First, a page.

In the world of ESG, I suspect climate change risk is an area you’re thinking about as much as cyber. It is on my mind too. I would like to hear how public companies are assessing whether and how climate change risk impacts revenues and expenses, both now and in the foreseeable future. In particular, I am interested in understanding how companies are evaluating whether climate risk impacts their business. Some issues that I would think companies are considering as part of this process include whether assets are at risk of depreciating more quickly or becoming “stranded” in response to climate change; whether supply chain or transportation networks are at greater risk of being impacted by extreme weather events; or whether existing revenue streams depend on the status quo, such that new regulations pertaining to deforestation or carbon emission could potentially reduce income. No matter where public companies come out on these topics – or how they assess climate risk – I would like to understand the underlying internal accounting controls that guide decision making. On a related note, if climate change presents risks to a company, or at least requires disclosure, I’m interested in understanding how that company evaluates climate change risk. For example, do companies rely on third party service providers, and if so, do they evaluate the controls that the service providers have in place over information and disclose to investors the identity of the service provider, in the same way you disclose your auditors and underwriters?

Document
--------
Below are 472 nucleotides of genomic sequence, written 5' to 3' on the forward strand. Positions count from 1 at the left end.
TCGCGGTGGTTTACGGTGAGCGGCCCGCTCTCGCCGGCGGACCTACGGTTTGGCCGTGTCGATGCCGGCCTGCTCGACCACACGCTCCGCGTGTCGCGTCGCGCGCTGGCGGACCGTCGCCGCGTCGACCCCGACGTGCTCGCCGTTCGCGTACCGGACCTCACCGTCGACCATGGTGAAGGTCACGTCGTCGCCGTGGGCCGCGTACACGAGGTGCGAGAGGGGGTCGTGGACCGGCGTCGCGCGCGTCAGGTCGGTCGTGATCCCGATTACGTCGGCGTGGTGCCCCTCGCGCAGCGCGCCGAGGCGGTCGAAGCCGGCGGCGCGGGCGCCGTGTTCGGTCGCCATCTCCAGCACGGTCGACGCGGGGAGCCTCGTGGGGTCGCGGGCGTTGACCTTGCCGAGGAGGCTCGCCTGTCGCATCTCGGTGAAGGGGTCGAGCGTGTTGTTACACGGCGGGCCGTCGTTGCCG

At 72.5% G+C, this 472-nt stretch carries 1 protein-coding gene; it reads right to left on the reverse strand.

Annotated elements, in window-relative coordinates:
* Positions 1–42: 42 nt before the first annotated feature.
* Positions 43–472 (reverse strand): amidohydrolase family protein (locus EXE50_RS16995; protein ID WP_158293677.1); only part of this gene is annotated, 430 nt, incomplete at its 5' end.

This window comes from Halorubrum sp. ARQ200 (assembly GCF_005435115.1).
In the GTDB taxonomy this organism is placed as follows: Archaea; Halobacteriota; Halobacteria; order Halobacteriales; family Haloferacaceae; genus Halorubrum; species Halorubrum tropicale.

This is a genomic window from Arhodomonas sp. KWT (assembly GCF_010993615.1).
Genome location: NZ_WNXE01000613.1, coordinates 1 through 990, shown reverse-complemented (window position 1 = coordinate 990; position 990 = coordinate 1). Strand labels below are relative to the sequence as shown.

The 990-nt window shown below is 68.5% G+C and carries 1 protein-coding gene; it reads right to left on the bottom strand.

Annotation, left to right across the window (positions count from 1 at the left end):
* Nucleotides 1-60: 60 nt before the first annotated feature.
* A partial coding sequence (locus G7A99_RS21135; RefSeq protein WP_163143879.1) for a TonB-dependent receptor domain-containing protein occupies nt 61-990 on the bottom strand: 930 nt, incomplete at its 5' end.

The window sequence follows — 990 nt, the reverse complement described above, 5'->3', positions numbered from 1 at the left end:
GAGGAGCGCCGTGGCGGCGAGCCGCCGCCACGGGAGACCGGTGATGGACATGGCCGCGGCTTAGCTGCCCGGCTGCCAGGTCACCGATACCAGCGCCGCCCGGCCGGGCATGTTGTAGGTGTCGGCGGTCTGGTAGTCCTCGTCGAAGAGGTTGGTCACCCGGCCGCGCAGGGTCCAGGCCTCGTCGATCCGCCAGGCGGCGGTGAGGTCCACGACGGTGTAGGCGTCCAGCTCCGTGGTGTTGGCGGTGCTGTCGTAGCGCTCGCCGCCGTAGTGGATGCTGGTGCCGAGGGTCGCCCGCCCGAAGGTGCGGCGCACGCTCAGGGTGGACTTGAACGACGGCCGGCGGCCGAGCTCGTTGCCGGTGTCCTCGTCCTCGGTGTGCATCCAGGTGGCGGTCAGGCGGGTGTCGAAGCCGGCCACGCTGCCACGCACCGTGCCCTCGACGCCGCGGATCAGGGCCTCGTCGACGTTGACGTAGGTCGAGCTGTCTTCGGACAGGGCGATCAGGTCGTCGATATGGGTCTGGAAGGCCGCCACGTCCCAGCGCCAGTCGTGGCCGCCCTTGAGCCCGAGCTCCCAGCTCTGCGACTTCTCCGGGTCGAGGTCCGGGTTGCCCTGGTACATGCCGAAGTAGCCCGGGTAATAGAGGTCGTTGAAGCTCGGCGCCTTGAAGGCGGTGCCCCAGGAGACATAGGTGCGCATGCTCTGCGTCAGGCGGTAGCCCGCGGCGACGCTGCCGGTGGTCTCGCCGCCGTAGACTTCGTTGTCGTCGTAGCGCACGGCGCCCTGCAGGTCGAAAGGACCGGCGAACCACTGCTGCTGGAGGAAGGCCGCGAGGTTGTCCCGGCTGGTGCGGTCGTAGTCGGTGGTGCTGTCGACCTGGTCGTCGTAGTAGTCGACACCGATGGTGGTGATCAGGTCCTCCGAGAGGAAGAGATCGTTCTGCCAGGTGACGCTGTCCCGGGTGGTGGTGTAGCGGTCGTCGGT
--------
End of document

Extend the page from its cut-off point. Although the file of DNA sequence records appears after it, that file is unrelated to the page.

I do not think I am alone in wanting to understand how companies are determining whether and how financial statements are impacted by climate change risk; how assumptions used to reach these determinations are set, tested, and reevaluated over time; and how any existing disclosures are being formulated. I have an open door policy and welcome input on these issues, and of course other issues as well.